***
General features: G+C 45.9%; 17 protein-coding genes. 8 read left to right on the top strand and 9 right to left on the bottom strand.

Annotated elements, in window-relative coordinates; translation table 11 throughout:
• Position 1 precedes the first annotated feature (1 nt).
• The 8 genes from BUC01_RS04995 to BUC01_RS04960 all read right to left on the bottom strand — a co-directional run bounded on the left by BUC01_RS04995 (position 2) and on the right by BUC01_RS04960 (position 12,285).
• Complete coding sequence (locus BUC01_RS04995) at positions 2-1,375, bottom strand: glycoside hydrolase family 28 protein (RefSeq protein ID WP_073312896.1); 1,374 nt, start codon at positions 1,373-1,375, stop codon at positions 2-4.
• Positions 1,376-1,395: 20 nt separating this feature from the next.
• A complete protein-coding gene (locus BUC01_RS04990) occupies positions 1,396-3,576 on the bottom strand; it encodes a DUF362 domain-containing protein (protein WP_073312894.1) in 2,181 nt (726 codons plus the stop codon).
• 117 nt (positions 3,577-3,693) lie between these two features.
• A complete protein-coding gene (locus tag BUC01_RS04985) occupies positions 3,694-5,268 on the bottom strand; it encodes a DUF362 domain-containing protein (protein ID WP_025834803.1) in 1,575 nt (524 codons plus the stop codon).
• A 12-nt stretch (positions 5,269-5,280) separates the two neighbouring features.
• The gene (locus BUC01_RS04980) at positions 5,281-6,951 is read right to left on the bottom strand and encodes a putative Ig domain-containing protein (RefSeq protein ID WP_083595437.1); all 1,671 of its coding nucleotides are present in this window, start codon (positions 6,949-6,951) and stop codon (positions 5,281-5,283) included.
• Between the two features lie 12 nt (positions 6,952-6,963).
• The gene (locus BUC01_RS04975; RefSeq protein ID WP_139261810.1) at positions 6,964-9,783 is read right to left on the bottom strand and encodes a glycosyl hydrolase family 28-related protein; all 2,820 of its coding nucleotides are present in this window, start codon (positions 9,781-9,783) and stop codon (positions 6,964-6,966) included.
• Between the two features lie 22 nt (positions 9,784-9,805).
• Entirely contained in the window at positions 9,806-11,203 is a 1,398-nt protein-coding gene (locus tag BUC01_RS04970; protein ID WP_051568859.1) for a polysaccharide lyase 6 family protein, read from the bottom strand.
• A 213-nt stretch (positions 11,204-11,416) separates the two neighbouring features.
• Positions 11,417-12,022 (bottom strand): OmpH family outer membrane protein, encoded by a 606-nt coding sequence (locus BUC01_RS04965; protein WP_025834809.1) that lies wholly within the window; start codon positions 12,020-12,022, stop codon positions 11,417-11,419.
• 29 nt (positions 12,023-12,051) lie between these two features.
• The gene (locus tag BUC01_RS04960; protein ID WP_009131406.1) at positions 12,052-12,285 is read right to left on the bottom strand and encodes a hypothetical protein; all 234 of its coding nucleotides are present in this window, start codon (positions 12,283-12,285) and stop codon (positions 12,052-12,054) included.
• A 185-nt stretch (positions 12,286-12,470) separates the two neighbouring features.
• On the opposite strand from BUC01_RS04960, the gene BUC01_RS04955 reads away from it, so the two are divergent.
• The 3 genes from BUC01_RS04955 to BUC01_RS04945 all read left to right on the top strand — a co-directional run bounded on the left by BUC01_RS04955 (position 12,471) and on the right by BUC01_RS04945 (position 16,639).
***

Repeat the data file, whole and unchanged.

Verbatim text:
General features: G+C 45.9%; 17 protein-coding genes. 8 read left to right on the top strand and 9 right to left on the bottom strand.

Annotated elements, in window-relative coordinates; translation table 11 throughout:
• Position 1 precedes the first annotated feature (1 nt).
• The 8 genes from BUC01_RS04995 to BUC01_RS04960 all read right to left on the bottom strand — a co-directional run bounded on the left by BUC01_RS04995 (position 2) and on the right by BUC01_RS04960 (position 12,285).
• Complete coding sequence (locus BUC01_RS04995) at positions 2-1,375, bottom strand: glycoside hydrolase family 28 protein (RefSeq protein ID WP_073312896.1); 1,374 nt, start codon at positions 1,373-1,375, stop codon at positions 2-4.
• Positions 1,376-1,395: 20 nt separating this feature from the next.
• A complete protein-coding gene (locus BUC01_RS04990) occupies positions 1,396-3,576 on the bottom strand; it encodes a DUF362 domain-containing protein (protein WP_073312894.1) in 2,181 nt (726 codons plus the stop codon).
• 117 nt (positions 3,577-3,693) lie between these two features.
• A complete protein-coding gene (locus tag BUC01_RS04985) occupies positions 3,694-5,268 on the bottom strand; it encodes a DUF362 domain-containing protein (protein ID WP_025834803.1) in 1,575 nt (524 codons plus the stop codon).
• A 12-nt stretch (positions 5,269-5,280) separates the two neighbouring features.
• The gene (locus BUC01_RS04980) at positions 5,281-6,951 is read right to left on the bottom strand and encodes a putative Ig domain-containing protein (RefSeq protein ID WP_083595437.1); all 1,671 of its coding nucleotides are present in this window, start codon (positions 6,949-6,951) and stop codon (positions 5,281-5,283) included.
• Between the two features lie 12 nt (positions 6,952-6,963).
• The gene (locus BUC01_RS04975; RefSeq protein ID WP_139261810.1) at positions 6,964-9,783 is read right to left on the bottom strand and encodes a glycosyl hydrolase family 28-related protein; all 2,820 of its coding nucleotides are present in this window, start codon (positions 9,781-9,783) and stop codon (positions 6,964-6,966) included.
• Between the two features lie 22 nt (positions 9,784-9,805).
• Entirely contained in the window at positions 9,806-11,203 is a 1,398-nt protein-coding gene (locus tag BUC01_RS04970; protein ID WP_051568859.1) for a polysaccharide lyase 6 family protein, read from the bottom strand.
• A 213-nt stretch (positions 11,204-11,416) separates the two neighbouring features.
• Positions 11,417-12,022 (bottom strand): OmpH family outer membrane protein, encoded by a 606-nt coding sequence (locus BUC01_RS04965; protein WP_025834809.1) that lies wholly within the window; start codon positions 12,020-12,022, stop codon positions 11,417-11,419.
• 29 nt (positions 12,023-12,051) lie between these two features.
• The gene (locus tag BUC01_RS04960; protein ID WP_009131406.1) at positions 12,052-12,285 is read right to left on the bottom strand and encodes a hypothetical protein; all 234 of its coding nucleotides are present in this window, start codon (positions 12,283-12,285) and stop codon (positions 12,052-12,054) included.
• A 185-nt stretch (positions 12,286-12,470) separates the two neighbouring features.
• On the opposite strand from BUC01_RS04960, the gene BUC01_RS04955 reads away from it, so the two are divergent.
• The 3 genes from BUC01_RS04955 to BUC01_RS04945 all read left to right on the top strand — a co-directional run bounded on the left by BUC01_RS04955 (position 12,471) and on the right by BUC01_RS04945 (position 16,639).